The book also avoids some common mistakes with accurate information on, for example, the components of the sharp vapors from a cut onion. Unlike lots of simpler minds, the article on same points out that these tearing fumes are really composed of many different components, which is part of the reason why most methods for avoiding them don't work.

The book is so dedicated to it's no recipe policy that it doesn't even give us articles on some basic preparations such as `buerre blanc'. It also does not even include recipes for such basics as mayonnaise or pesto.

This book is very good, but it is not as valuable a culinary resource as the aforementioned `Larousse Gastronomique' which provides thousands of basic recipes and pictures for just about everything imaginable, including uniforms of Renaissance culinary guild members. If you are a foody who must own every notable book on food, then buy this. But, if you are only interested in books to help you cook, get the Larousse. Note that the hardcover version of this volume is published by Oxford University Press and is therefore known as `The Oxford Companion to Food'.

Astonishing compendium of gastronomic lore  Apr 18, 2003
The Penguin Companion to Food is the paperback edition of the Oxford Companion to Food, so see more reviews there.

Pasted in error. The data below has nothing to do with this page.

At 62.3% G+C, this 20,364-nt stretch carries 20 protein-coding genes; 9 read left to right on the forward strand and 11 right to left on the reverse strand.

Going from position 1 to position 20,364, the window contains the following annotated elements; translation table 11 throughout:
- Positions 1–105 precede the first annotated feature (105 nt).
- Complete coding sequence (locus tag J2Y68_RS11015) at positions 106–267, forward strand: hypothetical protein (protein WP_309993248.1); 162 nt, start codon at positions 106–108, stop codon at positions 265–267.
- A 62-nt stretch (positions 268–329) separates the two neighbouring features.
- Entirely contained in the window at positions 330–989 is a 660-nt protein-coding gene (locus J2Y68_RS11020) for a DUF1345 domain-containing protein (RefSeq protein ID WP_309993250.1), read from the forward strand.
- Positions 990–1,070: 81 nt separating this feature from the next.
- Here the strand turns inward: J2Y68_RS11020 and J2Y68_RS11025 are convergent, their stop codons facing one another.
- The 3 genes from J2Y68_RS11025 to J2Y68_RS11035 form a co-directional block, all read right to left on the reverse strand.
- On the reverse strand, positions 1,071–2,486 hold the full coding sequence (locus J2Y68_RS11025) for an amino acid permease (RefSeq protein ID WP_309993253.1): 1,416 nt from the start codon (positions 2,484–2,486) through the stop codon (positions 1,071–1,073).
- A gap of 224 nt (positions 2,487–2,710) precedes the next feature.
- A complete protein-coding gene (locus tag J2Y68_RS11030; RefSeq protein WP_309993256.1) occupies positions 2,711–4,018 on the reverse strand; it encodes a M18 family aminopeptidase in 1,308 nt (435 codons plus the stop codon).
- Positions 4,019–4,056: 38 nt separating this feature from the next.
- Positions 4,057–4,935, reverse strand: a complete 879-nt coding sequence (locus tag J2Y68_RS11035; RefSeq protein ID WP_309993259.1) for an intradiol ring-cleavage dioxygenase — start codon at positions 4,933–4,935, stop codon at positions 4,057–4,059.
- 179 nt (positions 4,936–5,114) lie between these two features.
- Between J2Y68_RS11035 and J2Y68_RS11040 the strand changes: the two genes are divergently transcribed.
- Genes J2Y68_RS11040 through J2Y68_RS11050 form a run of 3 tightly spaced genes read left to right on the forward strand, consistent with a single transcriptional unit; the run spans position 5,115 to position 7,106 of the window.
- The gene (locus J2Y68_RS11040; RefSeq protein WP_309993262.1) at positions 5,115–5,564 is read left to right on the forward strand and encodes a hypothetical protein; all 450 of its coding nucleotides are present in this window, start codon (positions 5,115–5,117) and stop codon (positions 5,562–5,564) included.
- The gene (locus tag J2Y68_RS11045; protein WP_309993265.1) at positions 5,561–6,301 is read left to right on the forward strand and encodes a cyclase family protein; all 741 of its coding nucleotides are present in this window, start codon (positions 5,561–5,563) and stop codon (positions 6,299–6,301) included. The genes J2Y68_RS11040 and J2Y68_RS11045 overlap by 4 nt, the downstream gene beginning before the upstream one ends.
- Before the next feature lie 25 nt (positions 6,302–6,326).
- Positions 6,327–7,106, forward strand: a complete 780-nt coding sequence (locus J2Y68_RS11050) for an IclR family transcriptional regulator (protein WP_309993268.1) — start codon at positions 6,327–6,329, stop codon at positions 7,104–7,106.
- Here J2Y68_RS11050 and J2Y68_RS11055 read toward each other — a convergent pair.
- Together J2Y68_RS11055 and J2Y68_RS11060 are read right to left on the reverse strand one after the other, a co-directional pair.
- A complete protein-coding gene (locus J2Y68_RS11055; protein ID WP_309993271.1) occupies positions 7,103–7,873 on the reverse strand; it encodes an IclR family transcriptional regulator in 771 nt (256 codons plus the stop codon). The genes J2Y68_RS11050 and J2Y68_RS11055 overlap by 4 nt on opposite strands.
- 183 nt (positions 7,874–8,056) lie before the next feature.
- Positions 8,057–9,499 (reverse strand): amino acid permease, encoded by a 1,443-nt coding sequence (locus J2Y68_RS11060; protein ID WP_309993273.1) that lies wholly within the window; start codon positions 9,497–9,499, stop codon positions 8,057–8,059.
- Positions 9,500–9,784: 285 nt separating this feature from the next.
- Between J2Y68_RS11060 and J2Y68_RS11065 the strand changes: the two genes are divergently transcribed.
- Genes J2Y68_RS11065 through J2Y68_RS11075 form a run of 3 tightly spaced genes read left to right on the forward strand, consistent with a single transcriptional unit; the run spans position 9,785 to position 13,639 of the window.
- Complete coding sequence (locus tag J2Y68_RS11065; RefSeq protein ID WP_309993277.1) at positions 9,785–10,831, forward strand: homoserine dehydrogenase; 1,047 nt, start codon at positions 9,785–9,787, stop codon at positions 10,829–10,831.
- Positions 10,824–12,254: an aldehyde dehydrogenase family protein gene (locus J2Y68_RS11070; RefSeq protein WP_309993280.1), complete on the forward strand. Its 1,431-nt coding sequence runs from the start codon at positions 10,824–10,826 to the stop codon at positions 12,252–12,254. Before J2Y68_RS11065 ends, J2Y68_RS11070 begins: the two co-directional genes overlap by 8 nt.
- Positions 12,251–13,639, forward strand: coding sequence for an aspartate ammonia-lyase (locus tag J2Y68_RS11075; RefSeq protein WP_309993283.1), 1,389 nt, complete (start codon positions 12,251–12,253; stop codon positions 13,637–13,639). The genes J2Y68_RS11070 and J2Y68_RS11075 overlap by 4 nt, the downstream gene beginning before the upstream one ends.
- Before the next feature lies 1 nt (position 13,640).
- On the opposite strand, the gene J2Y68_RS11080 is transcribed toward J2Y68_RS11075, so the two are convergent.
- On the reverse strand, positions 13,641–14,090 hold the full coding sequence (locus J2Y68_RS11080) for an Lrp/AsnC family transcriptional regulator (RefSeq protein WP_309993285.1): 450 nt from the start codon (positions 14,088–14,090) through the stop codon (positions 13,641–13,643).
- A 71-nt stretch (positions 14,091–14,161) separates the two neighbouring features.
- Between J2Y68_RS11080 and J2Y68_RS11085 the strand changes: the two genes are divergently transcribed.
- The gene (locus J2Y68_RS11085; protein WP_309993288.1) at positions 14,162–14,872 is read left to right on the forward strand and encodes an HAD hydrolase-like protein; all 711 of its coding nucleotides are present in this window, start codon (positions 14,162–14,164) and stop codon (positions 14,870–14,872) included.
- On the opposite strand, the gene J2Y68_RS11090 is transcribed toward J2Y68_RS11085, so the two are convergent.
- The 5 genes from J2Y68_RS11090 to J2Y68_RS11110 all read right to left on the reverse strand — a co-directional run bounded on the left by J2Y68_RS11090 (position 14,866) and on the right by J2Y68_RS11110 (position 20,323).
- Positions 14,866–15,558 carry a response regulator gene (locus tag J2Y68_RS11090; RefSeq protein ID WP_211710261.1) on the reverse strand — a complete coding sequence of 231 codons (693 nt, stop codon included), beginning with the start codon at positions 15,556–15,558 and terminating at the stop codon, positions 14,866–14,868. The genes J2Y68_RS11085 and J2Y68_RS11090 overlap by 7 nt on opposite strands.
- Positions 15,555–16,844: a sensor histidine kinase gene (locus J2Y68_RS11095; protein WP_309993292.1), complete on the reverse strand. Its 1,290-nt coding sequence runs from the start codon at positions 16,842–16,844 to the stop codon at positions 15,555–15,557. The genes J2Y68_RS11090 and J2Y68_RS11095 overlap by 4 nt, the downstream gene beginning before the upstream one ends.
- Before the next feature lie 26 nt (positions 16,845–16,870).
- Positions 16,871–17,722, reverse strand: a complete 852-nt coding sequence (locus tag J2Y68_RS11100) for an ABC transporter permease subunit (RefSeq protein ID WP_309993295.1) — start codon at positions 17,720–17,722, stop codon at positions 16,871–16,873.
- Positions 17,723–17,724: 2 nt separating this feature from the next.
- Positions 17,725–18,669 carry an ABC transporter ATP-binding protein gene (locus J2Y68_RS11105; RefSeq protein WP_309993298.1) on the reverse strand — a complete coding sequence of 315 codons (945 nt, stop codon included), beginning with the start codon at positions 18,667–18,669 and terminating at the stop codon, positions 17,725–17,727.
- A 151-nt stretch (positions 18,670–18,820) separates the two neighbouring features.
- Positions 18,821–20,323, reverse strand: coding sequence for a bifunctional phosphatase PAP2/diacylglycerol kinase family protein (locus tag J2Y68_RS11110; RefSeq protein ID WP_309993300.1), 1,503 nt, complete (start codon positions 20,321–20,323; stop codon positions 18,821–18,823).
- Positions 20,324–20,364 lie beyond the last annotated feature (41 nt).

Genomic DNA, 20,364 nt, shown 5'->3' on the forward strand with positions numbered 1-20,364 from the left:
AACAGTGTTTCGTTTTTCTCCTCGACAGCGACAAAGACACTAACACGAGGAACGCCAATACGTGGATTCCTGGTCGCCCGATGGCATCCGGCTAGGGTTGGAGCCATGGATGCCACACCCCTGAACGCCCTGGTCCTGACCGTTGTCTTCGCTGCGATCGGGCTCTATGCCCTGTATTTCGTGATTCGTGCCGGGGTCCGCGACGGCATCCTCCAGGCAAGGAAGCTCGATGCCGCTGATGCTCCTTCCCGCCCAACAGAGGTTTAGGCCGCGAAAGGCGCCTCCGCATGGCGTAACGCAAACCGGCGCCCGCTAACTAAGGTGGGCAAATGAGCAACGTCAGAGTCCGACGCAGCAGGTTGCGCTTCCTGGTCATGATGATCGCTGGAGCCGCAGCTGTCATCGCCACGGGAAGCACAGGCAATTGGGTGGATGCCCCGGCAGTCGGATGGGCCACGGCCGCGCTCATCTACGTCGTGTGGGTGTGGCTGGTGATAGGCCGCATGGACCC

Considering how big a part food plays in our lives, it's amazing how little most of us know about it. This is a book for those who are curious about what they eat or what they might be eating if they lived in another culture. The range of information is astonishing, especially considering that this is the work of one man: for example, you will find articles on Babylonian cookery, Bacon, Bacteria, Badger, Bagel, Baking, Banana, Barbecue... Well, you get the idea, and that is just a selection of the Ba's! As a Canadian, I was curious to see how much there was on the cuisine of my native land, and I was not disappointed: saskatoon berries, moose nose, and poutine are all mentioned, and there is a full page on Canadian cookery in general. The author is not afraid to dive into some of the darker corners and might even be suspected of having a taste for the bizarre -- devoting several paragraphs, for example, to the subject of whether anyone actually eats the brains of live monkeys. There is a wealth of knowledge here, presented in a literate and entertaining way.